Serious emotional disturbances
Diagnosable disorders in children and adolescents that severely disrupt their daily functioning in the home, school, or community. Serious emotional disturbances affect one in 10 young people. These disorders include depression, attention- deficit/hyperactivity, anxiety disorders, conduct disorder, and eating disorders.
Serious Mental Illness
Pursuant to section 1912(c) of the Public Health Service Act, adults with serious mental illness SMI are persons: (1) age 18 and over and (2) who currently have, or at any time during the past year had a diagnosable mental behavioral or emotional disorder of sufficient duration to meet diagnostic criteria specified within DSM-IV or their ICD-9-CM equivalent (and subsequent revisions) with the exception of DSM-IV "V" codes, substance use disorders, and developmental disorders, which are excluded, unless they co-occur with another diagnosable serious mental illness. (3) That has resulted in functional impairment, which substantially interferes with or limits one or more major life activities. Federal Register Volume 58 No. 96 published Thursday May 20, 1993 pages 29422 through 29425.
Sexuality refers to a person’s habits and preferences in terms of sexual behavior and desire. There are as many individual expressions of sexuality as there are individual preferences for dress or music. Some people may experience confusion or distress regarding some aspects of their sexual behavior or desired sexual behavior and seek help from a licensed mental health professional.
The consolidation of multiple sources of funding into a single stream. This is a key approach used in progressive mental health systems to ensure that "funds follow consumers."
Social anxiety, also known as social phobia, can be described as a fear of social situations or of interacting with people other than one’s close friends and family. When social anxiety is persistent or has a detrimental effect on one's daily life, therapy may be helpful in addressing this issue and exploring treatment and coping methods.
State Children's Health Insurance Plan (SCHIP)
Under Title XXI of the Balanced Budget Act of 1997, the availability of health insurance for children with no insurance or for children from low-income families was expanded by the creation of SCHIP. SCHIPs operate as part of a State's Medicaid program (Centers for Medicare and Medicaid Services, 2002).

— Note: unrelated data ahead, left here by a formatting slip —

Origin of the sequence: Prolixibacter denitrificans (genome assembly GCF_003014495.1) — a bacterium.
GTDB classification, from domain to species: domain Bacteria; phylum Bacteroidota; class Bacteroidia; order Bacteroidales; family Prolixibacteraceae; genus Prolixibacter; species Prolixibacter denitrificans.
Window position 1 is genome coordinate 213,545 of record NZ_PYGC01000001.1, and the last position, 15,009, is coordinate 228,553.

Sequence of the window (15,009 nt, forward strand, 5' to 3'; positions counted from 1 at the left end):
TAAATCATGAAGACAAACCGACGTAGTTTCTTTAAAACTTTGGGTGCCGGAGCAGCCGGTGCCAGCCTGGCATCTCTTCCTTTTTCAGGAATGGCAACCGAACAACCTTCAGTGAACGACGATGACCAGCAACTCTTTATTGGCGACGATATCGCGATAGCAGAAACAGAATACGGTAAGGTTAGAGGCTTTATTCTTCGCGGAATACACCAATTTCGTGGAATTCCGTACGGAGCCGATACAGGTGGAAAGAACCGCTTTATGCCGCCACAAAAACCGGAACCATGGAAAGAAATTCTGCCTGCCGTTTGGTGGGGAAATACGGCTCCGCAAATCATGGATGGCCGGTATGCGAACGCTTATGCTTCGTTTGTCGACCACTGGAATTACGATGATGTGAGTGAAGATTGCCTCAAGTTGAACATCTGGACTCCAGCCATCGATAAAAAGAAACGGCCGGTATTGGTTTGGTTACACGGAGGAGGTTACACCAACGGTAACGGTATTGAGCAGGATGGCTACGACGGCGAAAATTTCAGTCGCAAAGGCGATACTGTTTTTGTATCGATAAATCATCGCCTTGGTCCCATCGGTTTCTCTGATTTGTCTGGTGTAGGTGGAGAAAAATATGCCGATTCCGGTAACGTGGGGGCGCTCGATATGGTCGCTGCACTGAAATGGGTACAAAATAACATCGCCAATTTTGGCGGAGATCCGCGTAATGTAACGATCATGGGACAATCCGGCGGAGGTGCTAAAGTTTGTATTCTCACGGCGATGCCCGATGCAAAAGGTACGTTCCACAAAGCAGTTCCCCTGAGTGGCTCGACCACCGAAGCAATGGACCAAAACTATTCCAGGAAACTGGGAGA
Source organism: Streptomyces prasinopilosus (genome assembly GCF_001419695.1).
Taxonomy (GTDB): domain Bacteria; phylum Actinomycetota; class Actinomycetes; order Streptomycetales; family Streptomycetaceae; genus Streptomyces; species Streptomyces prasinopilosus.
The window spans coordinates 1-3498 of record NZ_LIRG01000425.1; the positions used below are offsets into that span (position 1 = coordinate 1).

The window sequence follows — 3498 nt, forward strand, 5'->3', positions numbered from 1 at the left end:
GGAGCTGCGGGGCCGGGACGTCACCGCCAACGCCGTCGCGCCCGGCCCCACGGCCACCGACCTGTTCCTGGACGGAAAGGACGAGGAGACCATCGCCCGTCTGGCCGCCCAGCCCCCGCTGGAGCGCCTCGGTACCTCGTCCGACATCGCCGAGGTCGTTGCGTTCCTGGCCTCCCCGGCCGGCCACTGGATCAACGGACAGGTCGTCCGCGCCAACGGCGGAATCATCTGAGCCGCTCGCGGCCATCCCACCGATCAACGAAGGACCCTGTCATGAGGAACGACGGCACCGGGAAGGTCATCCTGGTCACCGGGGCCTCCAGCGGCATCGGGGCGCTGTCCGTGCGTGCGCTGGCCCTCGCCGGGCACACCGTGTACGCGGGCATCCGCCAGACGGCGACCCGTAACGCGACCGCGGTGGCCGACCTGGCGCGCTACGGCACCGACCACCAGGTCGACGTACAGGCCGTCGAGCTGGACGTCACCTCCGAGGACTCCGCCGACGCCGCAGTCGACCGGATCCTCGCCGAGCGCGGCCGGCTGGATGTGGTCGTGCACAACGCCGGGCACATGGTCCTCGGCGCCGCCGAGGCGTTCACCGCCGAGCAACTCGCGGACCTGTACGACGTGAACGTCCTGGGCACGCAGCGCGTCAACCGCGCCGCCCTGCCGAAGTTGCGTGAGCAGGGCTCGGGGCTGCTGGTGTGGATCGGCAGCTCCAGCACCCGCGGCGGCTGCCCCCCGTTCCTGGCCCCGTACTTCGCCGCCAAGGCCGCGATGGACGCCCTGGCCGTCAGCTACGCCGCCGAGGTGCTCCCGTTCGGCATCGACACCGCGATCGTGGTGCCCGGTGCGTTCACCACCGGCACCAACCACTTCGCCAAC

The total unduplicated count of mental health patients/clients served through State programs, exclusive of Medicaid and Other Coverage.
A publicly funded inpatient facility for persons with mental illness.
State Mental Health Authority or Agency
State government agency charged with administering and funding its State's public mental health services.
Stress is primarily a physical response. When stressed, the body thinks it is under attack and switches to ‘fight or flight’ mode, releasing a complex mix of hormones and chemicals such as adrenaline, cortisol and norepinephrine to prepare the body for physical action. This causes a number of reactions, from blood being diverted to muscles to shutting down unnecessary bodily functions such as digestion. Mild levels of stress are beneficial, however, excessive stress can have negative mental and physical health consequences.
A successful or unsuccessful attempt to intentionally kill oneself. Suicide is the result of actions taken to deal with intolerable mental anguish and pain, fear or despair that overwhelms an individual’s value for living and hope in life. While there is a well established link between suicide and depression, each suicide occurs in a unique mix of complex interconnected factors, individual, environmental, biological, psychological, social, cultural, historical, political and spiritual, including psychological trauma (both developmental and intergenerational).
Supportive services that include assisting individuals in finding work; assessing individuals' skills, attitudes, behaviors, and interest relevant to work; providing vocational rehabilitation and/or other training; and providing work opportunities. Includes transitional and supported employment services.